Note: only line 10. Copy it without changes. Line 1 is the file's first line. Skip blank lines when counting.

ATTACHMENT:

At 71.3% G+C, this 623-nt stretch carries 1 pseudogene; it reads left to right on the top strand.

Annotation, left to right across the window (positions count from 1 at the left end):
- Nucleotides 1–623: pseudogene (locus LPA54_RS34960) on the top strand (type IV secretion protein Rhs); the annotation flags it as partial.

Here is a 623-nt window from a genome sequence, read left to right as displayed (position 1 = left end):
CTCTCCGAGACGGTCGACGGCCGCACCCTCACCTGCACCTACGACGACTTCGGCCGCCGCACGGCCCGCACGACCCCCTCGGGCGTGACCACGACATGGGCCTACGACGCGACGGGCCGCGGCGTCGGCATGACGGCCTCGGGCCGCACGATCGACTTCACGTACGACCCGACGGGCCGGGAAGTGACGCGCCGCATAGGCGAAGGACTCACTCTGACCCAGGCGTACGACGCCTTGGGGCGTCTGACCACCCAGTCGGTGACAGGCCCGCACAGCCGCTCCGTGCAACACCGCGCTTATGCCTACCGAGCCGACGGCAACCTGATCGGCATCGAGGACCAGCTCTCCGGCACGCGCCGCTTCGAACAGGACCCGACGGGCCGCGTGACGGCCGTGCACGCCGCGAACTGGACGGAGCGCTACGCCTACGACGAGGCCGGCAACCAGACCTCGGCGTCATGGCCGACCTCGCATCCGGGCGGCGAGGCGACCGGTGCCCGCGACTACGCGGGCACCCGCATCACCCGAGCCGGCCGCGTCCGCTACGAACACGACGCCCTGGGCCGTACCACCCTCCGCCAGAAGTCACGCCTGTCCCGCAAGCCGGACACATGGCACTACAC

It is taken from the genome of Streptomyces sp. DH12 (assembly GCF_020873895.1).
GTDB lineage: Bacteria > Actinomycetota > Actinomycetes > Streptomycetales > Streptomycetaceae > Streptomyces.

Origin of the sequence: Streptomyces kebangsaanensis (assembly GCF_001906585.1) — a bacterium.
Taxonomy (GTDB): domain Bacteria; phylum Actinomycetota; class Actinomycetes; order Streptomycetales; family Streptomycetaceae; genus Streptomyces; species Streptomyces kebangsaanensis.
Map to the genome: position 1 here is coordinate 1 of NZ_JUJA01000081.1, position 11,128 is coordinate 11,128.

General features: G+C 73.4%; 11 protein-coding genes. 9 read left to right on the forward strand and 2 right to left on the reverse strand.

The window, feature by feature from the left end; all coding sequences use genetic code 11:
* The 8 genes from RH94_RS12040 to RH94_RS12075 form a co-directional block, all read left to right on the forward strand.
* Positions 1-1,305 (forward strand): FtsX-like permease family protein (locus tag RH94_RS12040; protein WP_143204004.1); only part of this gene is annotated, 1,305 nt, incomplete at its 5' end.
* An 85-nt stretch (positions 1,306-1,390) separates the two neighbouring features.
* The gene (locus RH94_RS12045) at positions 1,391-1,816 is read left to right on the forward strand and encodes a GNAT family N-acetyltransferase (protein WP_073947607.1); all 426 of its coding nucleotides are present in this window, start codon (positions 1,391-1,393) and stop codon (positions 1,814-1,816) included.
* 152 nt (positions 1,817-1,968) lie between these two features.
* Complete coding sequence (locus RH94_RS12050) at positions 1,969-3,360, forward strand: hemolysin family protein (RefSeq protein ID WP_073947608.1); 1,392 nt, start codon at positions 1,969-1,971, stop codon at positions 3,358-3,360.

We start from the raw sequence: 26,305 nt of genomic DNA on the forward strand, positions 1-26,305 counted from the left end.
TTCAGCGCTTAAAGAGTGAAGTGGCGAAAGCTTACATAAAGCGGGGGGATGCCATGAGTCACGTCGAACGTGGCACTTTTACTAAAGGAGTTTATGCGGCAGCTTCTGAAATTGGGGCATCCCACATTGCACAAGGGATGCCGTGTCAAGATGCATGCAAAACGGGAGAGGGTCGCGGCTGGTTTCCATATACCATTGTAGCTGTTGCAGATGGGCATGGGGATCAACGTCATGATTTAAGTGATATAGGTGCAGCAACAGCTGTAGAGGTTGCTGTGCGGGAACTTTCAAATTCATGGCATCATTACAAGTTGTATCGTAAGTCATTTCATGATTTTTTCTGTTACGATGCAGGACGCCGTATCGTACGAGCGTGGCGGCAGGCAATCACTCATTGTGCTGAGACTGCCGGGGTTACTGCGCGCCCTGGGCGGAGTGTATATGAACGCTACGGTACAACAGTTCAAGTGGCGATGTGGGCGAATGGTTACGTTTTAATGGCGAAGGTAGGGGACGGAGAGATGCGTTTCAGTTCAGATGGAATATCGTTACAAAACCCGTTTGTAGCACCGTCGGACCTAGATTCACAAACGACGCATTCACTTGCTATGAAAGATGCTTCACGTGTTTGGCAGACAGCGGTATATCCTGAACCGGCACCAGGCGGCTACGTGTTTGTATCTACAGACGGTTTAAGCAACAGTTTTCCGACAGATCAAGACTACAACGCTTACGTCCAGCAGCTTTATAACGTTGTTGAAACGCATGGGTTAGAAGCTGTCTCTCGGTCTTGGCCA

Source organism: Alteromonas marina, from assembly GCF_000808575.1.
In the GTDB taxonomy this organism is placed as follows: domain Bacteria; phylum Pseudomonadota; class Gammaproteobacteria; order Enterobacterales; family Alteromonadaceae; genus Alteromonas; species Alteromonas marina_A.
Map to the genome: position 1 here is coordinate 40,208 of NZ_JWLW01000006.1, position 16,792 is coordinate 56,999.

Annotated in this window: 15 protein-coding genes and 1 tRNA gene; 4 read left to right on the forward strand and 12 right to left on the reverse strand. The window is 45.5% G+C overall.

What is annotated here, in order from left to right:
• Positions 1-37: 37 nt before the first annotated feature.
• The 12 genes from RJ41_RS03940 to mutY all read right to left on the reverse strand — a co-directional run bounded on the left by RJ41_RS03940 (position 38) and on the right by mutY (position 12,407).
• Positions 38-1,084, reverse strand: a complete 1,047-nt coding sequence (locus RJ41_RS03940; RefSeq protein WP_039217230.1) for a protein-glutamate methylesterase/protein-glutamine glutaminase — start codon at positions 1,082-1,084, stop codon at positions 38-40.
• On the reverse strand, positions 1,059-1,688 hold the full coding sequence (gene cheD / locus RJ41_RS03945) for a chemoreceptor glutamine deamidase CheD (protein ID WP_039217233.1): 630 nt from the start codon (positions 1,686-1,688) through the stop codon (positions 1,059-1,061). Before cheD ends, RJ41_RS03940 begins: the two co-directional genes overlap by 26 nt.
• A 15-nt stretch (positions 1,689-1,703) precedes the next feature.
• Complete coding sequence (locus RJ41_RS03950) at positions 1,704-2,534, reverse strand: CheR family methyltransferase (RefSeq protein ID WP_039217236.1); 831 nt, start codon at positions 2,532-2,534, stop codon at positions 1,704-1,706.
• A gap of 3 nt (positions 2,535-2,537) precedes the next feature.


Map to the genome: position 1 here is coordinate 1 of NZ_JUJA01000081.1, position 11,128 is coordinate 11,128.